But there’s no question that revenue and salaries at top management consulting firms are on a precipitous rise. New hires aren’t the only beneficiaries. Two to three years out of an MBA program, managers and project leaders can be making a base salary of $190,000 to $210,000, with bonuses reaching as high as $120,000; a few more years at the job and you could be making $230,000 to $300,000 and getting a $200,000 bonus. (Think that’s impressive? MC shows that consultants who leave their firms to take on banking or trading roles can increase their pay by 50%; those joining corporate America can see 10% to 20% bumps in compensation — while probably working less.)

The picture is rosy for interns, too. Assuming a standard nine- to 12-week internship, MBAs can make as much as $30,000 at BCG, $31,000 at McKinsey, or, for interns to Deloitte, $29,750 and full MBA tuition for their second year. Bain offers $29,000 for 10 weeks, while L.E.K., a global firm with offices on three continents, offers $28,125 and up to $25,000 tuition reimbursement for returning interns.


Management Consulted (MC) has two main sources for its data: First and foremost, Mian says, “we work with thousands of private clients a year, and when they land offers they are gracious enough to come back and share with us the details of their offer, what firm, what position, what office, and we guarantee their anonymity. We’ve got hundreds and thousands of data points for all these different firms.” In addition, the company works with “friends inside firms” who help shed light on cost structure, bonus structure, and other details.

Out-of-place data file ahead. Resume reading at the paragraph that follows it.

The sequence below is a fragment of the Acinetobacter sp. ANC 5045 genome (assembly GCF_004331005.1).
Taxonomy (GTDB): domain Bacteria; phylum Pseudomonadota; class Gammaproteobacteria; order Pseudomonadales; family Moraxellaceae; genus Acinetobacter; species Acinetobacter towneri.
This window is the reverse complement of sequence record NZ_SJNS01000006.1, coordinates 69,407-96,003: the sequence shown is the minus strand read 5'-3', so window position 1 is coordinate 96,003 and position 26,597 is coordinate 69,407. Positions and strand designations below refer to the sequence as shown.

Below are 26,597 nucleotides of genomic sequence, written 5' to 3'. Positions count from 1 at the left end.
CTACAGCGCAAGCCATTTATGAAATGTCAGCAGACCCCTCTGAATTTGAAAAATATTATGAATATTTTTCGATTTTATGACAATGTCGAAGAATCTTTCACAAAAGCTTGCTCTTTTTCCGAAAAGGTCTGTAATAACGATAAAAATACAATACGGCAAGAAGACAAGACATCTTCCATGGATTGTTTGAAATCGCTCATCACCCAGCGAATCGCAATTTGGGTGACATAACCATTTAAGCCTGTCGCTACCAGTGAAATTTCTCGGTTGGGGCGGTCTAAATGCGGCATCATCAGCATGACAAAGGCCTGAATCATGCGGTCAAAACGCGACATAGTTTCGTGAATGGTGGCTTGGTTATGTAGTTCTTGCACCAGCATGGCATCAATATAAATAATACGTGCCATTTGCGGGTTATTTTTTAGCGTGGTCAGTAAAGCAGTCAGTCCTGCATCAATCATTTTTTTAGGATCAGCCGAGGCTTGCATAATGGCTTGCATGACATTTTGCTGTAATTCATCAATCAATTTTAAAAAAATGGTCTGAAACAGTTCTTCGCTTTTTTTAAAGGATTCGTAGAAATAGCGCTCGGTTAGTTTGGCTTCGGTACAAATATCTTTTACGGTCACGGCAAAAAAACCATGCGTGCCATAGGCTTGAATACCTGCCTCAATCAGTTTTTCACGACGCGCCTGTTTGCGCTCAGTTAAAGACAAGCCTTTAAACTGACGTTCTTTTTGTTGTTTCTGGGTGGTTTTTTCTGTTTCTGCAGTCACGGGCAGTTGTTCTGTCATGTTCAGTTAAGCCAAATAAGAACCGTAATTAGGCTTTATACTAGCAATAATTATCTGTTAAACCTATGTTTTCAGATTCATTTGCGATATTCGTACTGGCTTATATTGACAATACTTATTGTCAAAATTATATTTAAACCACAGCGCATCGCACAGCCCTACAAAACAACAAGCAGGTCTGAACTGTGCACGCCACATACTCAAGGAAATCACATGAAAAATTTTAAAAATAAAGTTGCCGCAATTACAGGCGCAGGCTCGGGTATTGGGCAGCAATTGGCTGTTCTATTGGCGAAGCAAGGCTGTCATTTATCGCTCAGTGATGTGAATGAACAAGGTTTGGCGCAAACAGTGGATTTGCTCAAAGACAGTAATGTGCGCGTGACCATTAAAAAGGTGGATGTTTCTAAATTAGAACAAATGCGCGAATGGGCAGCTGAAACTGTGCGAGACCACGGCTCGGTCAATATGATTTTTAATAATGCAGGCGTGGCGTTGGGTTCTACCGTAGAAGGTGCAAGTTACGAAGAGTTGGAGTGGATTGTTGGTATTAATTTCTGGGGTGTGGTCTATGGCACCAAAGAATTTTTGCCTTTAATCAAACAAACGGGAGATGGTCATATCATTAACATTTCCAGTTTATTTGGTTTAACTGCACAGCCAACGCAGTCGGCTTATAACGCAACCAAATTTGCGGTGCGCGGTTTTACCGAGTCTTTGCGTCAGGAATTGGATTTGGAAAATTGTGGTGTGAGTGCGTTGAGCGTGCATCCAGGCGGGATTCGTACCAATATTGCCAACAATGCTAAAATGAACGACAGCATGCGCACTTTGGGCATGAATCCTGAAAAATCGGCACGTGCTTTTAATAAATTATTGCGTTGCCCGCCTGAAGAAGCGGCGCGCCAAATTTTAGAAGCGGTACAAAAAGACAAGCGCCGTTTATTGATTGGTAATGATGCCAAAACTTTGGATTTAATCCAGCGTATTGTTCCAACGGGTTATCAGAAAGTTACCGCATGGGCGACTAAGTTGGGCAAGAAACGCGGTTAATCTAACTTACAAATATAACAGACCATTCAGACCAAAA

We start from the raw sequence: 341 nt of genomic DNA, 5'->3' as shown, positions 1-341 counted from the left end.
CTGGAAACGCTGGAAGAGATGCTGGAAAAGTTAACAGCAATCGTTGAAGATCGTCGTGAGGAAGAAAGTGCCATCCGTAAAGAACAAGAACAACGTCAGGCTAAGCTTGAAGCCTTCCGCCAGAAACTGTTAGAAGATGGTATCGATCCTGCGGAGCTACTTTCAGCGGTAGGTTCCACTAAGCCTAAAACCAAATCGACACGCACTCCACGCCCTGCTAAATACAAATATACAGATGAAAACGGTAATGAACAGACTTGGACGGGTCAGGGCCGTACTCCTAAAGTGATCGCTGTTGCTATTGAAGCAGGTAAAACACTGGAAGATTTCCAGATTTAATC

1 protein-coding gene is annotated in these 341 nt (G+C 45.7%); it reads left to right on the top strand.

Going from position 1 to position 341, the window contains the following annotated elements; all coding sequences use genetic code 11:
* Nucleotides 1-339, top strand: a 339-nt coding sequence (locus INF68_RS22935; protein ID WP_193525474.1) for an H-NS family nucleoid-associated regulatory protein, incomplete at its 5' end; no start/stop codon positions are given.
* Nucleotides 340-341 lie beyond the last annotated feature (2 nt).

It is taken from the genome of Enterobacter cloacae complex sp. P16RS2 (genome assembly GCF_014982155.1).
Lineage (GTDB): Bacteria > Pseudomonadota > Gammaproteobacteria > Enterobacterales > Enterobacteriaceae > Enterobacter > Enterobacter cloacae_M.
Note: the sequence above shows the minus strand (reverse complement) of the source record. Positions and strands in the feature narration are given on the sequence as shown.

MC attributes the boom in revenue at consulting firms to increased demand for digital consulting services, resulting in widespread recruitment of data scientists and engineers as firms develop their digital practices. Mian says the rise in salaries has come about for several reasons, chief among them competition for the best talent with New York and Silicon Valley. “All of those factors together are kind of a perfect storm for those who manage to get an offer in consulting,” he tells Poets&Quants.

The good news extends across the landscape for MBAs as well as undergrads and interns, Mian says. “We’ve fully thrown off the shackles of the Great Recession,” he says, adding that MC’s statistics are combined growth numbers for MBAs and those with undergraduate degrees. “Undergrad numbers are rising at just about the same rate as MBA numbers are,” Mian says.


While the data compiled by MC shows salaries across the U.S. are typically flat regardless of location — with the exception of San Francisco, where they are slightly higher — it’s evident that salaries in general are much higher in the U.S. than internationally, Mian says.

The reason? “Especially in the U.S., there’s a lot more competition,” Mian says. “These firms are competing with Wall Street and Silicon Valley, and so you’ve got to keep up compensation-wise. Most of these firms are U.S.-based, so their heaviest presence is in the U.S. and the average can get skewed to the higher side because a lot of these positions are the U.S. office.”

And even though they are paying more, with revenue outpacing salaries, Mian notes, “these firms are still pocketing more money every year. So they can well afford to hire more people at higher base salaries. It’s incredible. When people tell you an MBA is not worth it anymore, you can show them these salaries and be like, ‘Actually …’ If you can break into consulting, it’s definitely worth it.”

See pages two and three for salaries at each of the top firms, as well as internship salaries.